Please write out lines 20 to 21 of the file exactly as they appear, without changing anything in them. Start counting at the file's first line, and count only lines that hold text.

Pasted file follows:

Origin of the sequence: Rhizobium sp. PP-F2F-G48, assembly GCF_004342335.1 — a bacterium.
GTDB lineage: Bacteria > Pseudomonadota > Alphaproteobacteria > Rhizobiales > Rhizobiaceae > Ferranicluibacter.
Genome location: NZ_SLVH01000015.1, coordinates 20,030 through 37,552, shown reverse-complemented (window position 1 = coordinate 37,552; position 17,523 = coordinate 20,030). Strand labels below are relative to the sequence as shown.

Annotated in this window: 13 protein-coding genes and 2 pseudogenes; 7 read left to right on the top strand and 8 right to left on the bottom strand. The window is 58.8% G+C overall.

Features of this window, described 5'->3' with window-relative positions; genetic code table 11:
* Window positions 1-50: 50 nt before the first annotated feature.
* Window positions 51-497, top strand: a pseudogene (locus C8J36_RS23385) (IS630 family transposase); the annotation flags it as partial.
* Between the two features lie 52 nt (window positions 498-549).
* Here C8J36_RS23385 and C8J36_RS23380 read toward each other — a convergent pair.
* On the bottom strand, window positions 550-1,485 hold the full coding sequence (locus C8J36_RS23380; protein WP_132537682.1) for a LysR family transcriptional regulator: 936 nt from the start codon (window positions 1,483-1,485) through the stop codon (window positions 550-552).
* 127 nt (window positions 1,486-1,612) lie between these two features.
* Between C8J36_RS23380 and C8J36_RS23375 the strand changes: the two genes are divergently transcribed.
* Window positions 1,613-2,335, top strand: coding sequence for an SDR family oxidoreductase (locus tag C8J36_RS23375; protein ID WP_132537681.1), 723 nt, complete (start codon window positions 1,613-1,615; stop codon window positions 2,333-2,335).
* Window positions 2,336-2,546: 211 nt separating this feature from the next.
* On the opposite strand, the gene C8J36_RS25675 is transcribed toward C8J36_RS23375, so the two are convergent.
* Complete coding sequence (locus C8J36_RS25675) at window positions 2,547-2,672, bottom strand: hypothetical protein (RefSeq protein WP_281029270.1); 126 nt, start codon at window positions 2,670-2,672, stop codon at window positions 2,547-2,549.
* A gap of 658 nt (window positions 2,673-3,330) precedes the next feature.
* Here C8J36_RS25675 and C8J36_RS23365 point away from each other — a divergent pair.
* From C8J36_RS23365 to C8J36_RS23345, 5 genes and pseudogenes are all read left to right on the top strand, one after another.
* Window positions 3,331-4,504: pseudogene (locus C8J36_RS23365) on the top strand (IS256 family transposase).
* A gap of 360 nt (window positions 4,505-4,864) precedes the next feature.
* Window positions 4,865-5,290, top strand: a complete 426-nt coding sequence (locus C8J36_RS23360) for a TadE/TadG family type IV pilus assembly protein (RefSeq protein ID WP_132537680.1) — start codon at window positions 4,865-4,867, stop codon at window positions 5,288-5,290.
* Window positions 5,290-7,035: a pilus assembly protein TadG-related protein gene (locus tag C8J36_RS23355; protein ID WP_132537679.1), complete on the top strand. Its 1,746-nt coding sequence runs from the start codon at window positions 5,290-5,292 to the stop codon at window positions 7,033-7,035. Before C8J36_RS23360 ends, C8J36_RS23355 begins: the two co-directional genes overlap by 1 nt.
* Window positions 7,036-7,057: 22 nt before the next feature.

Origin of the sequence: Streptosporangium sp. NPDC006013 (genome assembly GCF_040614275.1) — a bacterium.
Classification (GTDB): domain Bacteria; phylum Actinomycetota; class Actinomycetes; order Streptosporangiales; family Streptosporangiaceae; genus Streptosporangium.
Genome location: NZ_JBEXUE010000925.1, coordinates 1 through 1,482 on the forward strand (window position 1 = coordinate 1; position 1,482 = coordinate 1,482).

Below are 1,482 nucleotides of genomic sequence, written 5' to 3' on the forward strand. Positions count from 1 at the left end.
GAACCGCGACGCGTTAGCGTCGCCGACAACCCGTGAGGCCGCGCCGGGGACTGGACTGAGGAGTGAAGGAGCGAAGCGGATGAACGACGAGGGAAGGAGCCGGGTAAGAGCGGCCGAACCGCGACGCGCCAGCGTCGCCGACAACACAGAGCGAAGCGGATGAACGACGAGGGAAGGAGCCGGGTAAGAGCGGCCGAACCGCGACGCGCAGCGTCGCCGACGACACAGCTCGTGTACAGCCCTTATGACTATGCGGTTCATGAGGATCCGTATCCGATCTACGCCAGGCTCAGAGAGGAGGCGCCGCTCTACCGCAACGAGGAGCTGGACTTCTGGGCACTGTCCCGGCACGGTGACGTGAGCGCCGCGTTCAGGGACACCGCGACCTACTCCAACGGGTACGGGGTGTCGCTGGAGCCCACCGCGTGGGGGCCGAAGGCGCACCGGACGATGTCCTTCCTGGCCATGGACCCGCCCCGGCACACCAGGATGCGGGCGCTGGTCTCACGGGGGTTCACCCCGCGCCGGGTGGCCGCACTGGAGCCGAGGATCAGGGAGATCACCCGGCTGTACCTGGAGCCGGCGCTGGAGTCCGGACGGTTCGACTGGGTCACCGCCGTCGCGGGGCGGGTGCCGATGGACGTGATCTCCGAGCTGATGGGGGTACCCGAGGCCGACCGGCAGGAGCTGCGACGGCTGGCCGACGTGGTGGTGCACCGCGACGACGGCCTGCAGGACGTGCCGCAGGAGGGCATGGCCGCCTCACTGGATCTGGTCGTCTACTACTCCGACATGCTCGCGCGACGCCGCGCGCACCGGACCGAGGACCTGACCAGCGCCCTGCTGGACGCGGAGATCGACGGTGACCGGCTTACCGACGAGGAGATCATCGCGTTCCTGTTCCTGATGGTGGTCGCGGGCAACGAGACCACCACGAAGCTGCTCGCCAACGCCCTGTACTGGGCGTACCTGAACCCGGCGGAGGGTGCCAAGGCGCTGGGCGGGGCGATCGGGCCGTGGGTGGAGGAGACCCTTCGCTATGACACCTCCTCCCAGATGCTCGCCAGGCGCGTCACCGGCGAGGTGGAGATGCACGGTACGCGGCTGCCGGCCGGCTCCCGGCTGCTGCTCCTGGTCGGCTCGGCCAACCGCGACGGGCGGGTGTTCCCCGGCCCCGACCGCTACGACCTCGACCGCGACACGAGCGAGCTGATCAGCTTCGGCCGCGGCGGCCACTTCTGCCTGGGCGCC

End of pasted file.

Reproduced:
* Window positions 3,331-4,504: pseudogene (locus C8J36_RS23365) on the top strand (IS256 family transposase).
* A gap of 360 nt (window positions 4,505-4,864) precedes the next feature.